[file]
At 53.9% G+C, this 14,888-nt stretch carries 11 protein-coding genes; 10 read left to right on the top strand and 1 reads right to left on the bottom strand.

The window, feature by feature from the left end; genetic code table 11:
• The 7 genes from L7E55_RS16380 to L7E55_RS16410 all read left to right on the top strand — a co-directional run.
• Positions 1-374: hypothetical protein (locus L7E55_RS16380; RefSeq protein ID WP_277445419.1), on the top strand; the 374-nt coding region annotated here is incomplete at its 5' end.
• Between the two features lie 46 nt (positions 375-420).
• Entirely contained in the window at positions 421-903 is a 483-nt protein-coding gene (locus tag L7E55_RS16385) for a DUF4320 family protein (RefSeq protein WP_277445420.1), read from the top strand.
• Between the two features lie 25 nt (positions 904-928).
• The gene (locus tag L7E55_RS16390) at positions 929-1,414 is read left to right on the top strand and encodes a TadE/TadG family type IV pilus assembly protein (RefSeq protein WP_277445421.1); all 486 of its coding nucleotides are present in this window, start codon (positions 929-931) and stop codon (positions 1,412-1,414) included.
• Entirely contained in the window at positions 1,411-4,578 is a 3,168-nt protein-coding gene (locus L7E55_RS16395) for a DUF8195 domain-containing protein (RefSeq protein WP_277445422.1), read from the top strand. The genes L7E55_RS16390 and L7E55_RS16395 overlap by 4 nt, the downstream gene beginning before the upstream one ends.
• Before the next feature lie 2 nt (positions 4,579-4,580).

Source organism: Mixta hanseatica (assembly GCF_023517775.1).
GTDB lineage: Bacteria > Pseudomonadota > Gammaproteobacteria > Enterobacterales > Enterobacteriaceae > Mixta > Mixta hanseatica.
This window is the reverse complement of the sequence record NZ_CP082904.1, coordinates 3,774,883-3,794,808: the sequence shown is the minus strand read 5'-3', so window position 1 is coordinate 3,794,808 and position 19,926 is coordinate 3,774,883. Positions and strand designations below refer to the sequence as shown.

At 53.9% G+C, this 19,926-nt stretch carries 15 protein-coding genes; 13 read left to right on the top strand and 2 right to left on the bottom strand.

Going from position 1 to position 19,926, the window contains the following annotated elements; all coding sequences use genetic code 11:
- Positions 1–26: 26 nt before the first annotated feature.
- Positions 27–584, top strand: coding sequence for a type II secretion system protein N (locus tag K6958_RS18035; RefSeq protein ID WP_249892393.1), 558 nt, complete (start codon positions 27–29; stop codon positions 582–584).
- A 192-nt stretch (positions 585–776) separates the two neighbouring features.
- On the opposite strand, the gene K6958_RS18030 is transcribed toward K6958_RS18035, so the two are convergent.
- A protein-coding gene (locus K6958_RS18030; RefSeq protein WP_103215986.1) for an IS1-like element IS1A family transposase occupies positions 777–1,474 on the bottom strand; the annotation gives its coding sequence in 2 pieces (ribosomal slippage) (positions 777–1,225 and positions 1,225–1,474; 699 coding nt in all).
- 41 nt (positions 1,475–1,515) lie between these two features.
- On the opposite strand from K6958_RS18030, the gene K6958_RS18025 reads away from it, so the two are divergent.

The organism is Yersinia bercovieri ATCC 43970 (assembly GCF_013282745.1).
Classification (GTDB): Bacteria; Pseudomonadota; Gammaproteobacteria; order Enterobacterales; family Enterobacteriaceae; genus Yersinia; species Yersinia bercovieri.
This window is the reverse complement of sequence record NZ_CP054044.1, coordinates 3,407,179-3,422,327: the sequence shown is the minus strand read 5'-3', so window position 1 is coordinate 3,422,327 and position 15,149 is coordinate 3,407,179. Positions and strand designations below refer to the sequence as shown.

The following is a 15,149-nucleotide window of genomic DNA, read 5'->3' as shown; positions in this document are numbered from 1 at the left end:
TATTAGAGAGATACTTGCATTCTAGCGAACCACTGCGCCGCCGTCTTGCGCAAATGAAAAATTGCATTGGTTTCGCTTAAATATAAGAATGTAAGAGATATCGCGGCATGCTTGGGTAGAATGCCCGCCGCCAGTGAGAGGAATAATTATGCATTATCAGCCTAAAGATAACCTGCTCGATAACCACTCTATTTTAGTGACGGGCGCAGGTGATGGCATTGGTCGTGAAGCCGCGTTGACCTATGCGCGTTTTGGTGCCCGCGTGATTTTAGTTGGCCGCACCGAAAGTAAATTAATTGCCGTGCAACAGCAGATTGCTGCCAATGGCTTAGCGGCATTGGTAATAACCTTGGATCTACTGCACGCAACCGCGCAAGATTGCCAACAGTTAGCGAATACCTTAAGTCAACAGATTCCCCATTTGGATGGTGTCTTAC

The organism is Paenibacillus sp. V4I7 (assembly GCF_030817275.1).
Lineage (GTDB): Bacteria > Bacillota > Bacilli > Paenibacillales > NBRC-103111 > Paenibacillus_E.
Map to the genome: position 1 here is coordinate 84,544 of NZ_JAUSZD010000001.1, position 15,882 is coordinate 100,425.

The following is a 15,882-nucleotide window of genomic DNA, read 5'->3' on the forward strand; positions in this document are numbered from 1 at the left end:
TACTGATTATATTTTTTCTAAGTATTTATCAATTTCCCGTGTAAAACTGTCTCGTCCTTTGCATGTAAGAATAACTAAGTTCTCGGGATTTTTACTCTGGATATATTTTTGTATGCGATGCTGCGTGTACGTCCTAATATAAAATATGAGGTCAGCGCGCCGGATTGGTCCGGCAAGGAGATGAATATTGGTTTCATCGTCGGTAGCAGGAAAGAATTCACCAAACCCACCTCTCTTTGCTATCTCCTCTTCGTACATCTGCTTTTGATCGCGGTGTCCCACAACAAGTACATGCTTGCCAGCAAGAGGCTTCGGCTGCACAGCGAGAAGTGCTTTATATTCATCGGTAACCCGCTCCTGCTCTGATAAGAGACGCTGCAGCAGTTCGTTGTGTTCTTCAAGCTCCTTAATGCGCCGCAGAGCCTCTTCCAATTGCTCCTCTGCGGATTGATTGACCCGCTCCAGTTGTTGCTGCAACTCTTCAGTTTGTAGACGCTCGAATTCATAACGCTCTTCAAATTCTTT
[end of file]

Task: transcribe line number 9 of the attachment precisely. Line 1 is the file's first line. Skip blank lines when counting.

• Entirely contained in the window at positions 1,411-4,578 is a 3,168-nt protein-coding gene (locus L7E55_RS16395) for a DUF8195 domain-containing protein (RefSeq protein WP_277445422.1), read from the top strand. The genes L7E55_RS16390 and L7E55_RS16395 overlap by 4 nt, the downstream gene beginning before the upstream one ends.